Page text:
A three-month federal gasoline tax exemption aimed at reducing the cost per gallon is next on the agenda to be proposed to Congress by the Biden administration.
President Joe Biden has affirmed the need to pass a three-month suspension of the federal gas tax to contain rising fuel prices. The tax holiday would temporarily halt the 18.4-cent federal tax levied on each gallon.
For the measure to pass, it will require congressional approval, with lawmakers from both parties reaching a joint agreement on the implementation of the tax holiday. Some economists also believe that the gas tax holiday will not necessarily have the expected price impact on the consumer.
A gas tax holiday would give American drivers a small discount at the pump at a time of record fuel prices. The federal tax is 18.4 cents per gallon of gasoline and 24.4 cents per gallon of diesel.
"*" indicates required fields
Eliminating the federal gas tax would represent approximately a 3.7% discount from a gallon to $5, although it remains to be estimated how much of these savings would actually reach the consumer’s pockets.
The federal gas tax has remained unchanged since 1993, and a waiver would have to be approved by the entire U.S. Congress. According to the Biden administration’s own estimates, a gas tax holiday would cost the country approximately $10 billion, funds that are mostly used to invest in road infrastructure.
Biden has asserted that the revenue lost from the tax holiday could be replaced by other sources without affecting investment in the nation’s transportation infrastructure.
How much would the federal gas tax holiday lower the cost per gallon?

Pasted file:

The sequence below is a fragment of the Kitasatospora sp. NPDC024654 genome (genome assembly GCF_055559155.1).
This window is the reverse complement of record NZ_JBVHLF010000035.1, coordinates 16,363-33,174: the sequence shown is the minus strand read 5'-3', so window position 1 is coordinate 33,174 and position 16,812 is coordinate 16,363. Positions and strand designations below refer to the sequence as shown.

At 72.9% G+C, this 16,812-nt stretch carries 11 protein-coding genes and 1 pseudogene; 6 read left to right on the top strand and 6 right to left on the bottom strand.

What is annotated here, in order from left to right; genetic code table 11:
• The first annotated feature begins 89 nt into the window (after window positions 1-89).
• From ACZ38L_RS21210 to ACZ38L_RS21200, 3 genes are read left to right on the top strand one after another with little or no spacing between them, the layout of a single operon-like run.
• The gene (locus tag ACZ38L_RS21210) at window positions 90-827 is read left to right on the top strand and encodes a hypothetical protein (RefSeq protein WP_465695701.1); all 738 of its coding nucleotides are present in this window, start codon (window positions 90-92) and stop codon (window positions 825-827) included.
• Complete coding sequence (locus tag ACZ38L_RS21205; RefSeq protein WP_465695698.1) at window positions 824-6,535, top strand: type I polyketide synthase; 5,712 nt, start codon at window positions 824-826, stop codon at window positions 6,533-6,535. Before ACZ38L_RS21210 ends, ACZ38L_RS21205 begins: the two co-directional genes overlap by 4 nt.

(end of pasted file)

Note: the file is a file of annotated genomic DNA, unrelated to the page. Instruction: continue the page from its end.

Unfortunately for Biden, the gas tax holiday does not mean that American consumers will automatically save 18.4 cents on a gallon of gas; there are several factors that influence the price of fuel that could erase the discount.
Much of the price reduction will go into the supply chain, which will have to oversupply to meet the increased demand that will come from the discount at the price per gallon.
With a perceived reduction in the price of gasoline, the American driver could be encouraged to drive more or put a few more gallons in the tank, and that increased demand could end up erasing the price discount in whole or in part.
A study conducted by the Wharton School of Business at the University of Pennsylvania that followed the states of Maryland, Georgia, and Connecticut, which suspended their state gasoline taxes, is helpful in understanding how the U.S. would react to Biden’s proposed tax holiday.
On March 18 the State Gasoline tax of 36 cents per gallon was abolished in Maryland. However, the reduction its citizens saw in the price at the pump was 26 cents. Once the measure ended on April 17, the price of gasoline rose even higher than its price before the tax holiday.
Georgia established a 29-cent gallon tax holiday for 10 weeks, beginning on March 18. By March 24 the price of gasoline at the pump was down just 7 cents, but by May 24 the price per gallon was down as much as 30 cents.
Gasoline prices also dropped immediately after the 25-cent tax exemption on a gallon of gasoline went into effect in Connecticut from April 1 through June 30. The gallon decreased by as much as 23 cents by April 15. However, the decline slowly slowed to only about 14 cents by May 16, and the price of gasoline has continued to rise since then.
According to case studies analyzed by the University of Pennsylvania’s business school, the American driver receives 72% of the tax break in Maryland, about 58% to 65% in Georgia, and 87% in Connecticut.
The experiment in all three states shows that while a gas tax holiday does, in effect, temporarily lower the cost per gallon at the pump, the subsequent increase in demand could gradually erase the price discount.
The case of Connecticut is especially exemplary, because if the measure passes, some states will see little or no immediate price decrease, and by the time the tax holiday kicks in, gasoline price increases resulting from the laws of supply and demand may have eaten away at the artificial discount in the cost per gallon.
Although Biden insists on the need for a tax holiday on a gallon of gasoline, the price will continue to rise in the country because of years of minimal investment in infrastructure for the exploration, exploitation and processing of hydrocarbons sponsored by the Democratic Party and the current administration. Until America closes that investment gap caused by the climate lobby, gasoline prices will continue to rise.